Gregory: Thanks Dan for your time and trouble. You are an inspiration.

Xeriscape in New Mexico

I fear for my friends and family who are dealing with high winds, high temperatures, drought and fires in California. My thoughts and best wishes to weather the storms are with them and all their neighbors. Prayers would be appropriate in this time of dire need (or perhaps a rain dance).

Although I was bucking Santa Anna winds (from the Northeast) all the way to Albuquerque, the Bambi Winnie (19′ Airstream) tracked like a dream over the 3-day, 800 plus mile journey.

Lo and behold, I find myself parked right next to my friends’ house and they are the poster kids for xeriscape. Note the gravel and stone surfaces and cistern catching rain water. They also have beautiful raised bed gardens demonstrating the efficient use of mulch and drip irrigation.

The term xeriscape was first used in the mid-80s, but folks we are looking at the future—at least in the drought-stricken southwest.


Correspondence with Robert K.

I heard from an 8th grade reader recently. Robert K. got my email from Travels With Max and contacted me on his own initiative. Robert has decided he wants to read Travels with Charley also. That makes an author’s day. I wanted to share my email exchange with Robert.

Since you put your email in the book how many emails do you get a day? Not as many as I thought I would get after putting it there. I know many people who have told me they enjoyed Max immensely but few have emailed.

And when you got Max what were your feelings? Max was the cutest little puppy you have ever seen. I surprised my wife by giving him to her in a picnic basket. But he was always her dog, never mine—until the trip that is.

If you could go again on that same trip would you? I loved it. I really did. I would do it all over again but only IF my wife, Dimmie would come along for the whole trip.

Ok off topic with the book but have you been to Florida? Yes. Interesting state but not my favorite.

I usually read fiction books and this is probably my 4th nonfiction book I have read and this one I actually like. I’m really pleased you like it, Robert.

Read On, Robert!

Book Note: I’m reading With No One As Witness by Elizabeth George. I think it is my third George murder mystery. Suffice it to say, I would kill to be able to write murder mysteries like Elizabeth George.

Santa Barbara a success!!

This is my Last day in Santa Barbara. Dimmie joined me for a week and we camped on the bluffs above the breakers at El Capitan State Beach north of Goleta. We had an event at the Book Den on Sunday 5/4. We visited Driggs friends, Hunter and Corey, and Jackson friends Max, Maria, three-year-old Joy, and dog Zoe.

Speaking of friends, I feel I’ve added to my cadre of friends—a group I hold almost as dear as family. I met Gail Steinbeck for wine and snacks at Pierre LaFont Wine Bistro in Montecito. She knew everyone in the bar (and heartily greeted them all) and I felt like I had known her forever. We really hit it off. She is a wonderful, high-energy women who as it turns out, is producing films these days. Gail hinted that perhaps we would work together in the future. She also helped me get my books into Chaucer’s bookstore on State Street.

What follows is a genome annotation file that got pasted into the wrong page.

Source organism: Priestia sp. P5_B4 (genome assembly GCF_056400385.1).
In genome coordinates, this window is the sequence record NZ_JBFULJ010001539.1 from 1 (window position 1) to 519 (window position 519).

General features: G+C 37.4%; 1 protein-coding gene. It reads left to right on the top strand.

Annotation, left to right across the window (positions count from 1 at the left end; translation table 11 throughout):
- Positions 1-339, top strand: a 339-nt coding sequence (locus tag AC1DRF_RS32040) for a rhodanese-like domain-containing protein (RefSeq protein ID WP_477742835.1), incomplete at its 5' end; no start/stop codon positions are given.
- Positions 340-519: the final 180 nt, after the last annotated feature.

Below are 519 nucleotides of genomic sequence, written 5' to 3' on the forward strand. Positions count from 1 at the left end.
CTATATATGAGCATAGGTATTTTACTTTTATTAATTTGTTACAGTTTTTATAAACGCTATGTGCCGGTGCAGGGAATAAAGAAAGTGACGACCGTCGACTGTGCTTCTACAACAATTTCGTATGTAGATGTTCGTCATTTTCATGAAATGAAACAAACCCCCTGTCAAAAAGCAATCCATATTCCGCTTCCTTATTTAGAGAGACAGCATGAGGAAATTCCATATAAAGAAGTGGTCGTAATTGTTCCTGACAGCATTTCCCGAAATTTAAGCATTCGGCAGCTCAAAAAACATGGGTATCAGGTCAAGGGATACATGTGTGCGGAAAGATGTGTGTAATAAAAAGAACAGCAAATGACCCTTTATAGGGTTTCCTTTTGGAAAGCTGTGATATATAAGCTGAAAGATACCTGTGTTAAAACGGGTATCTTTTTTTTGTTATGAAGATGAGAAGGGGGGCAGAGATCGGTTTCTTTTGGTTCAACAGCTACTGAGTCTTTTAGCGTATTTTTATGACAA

And from from another dear friend. Marty Brisbois had this to say, “Read your blog re: water unawareness in LA. You must remember, most of the residents are transplants to our state. We natives are well aware that we live in a desert. We’ve got to EDUCATE. Start with the kids. Think about that YA version of STRAW. Carl Haisson has done a great job with HOOT and FLUSH.”

Good points all, Marty. And you know I’m a big believer in education. My statement was prompted by my observation that there are no signs anywhere in SoCal that I have observed in three weeks of visiting (and I have been on college campuses, in RV parks, and in State Park—as well as in stores and libraries) that urge volunteer conservation of water. I even witnessed an LA RV Park watering grass at 2 pm on a 92 degree day. MY thought is that if we are going to cope with a drier future, conservation has to become as institutionalized and automatic as our now customary bans on public smoking. I’ve been informed that there is an upscale neighborhood in Santa Barbara County that is about to run out of water yet people continue to water their estates with no concern for the fines. Perhaps consequences have to get tougher.

Living in an Airstream has given me an idea. When Dimmie and I are “primitive” camping (no power or water at the site) we are aware of every drop that goes in (and out of) our trailer. We are physically involved with both ends of the process. When we rely on our solar panel charging our batteries, we are given only so much electricity each day. Charging a device like an iPad in the morning might mean no juice left over for reading by trailer lights at night. This is a form of self-imposed rationing but boy dies it cause us to be conservative in our use. Perhaps there is a real-world application.

On to Albuquerque with a stop in Flagstaff at Mountain Sports where Lisa Lamberson, the General Manager tells me they want to carry Straw.


Gail’s husband, Thomas Steinbeck, and me at Pierre LaFont’s in October, 2009.

Straw in LA

As you might imagine, for a country boy like me, Los Angeles can be a little daunting. Last night after driving for one hour and fifteen minutes (on three separate freeways) to Pages Bookstore in Manhattan Beach, I was somewhat amazed to still be in the same “city.” I could probably cover close to one third the width of Wyoming in that time.

That said, I did make it to both Chevalier’s Bookstore (4/27) and Pages (4/28) by the appointed times. Thank God for my GPS. The employees of both of those stores were very accommodating and helpful. One of my fellow authors at Pages was a young autistic woman who had published a book about her struggles with autism. It was very powerful. That said, there did not seem to be much awareness of southwestern water issues in the audience.

Even though this blog is my soapbox, I’m always a little hesitant to scramble up on it. But, I’ve got to say this about the good folks of Southern California—I have seen zero evidence, even in the form of requests to voluntarily conserve water, that people are aware that California is in a severe drought. I guess, as long as water is running out of the tap…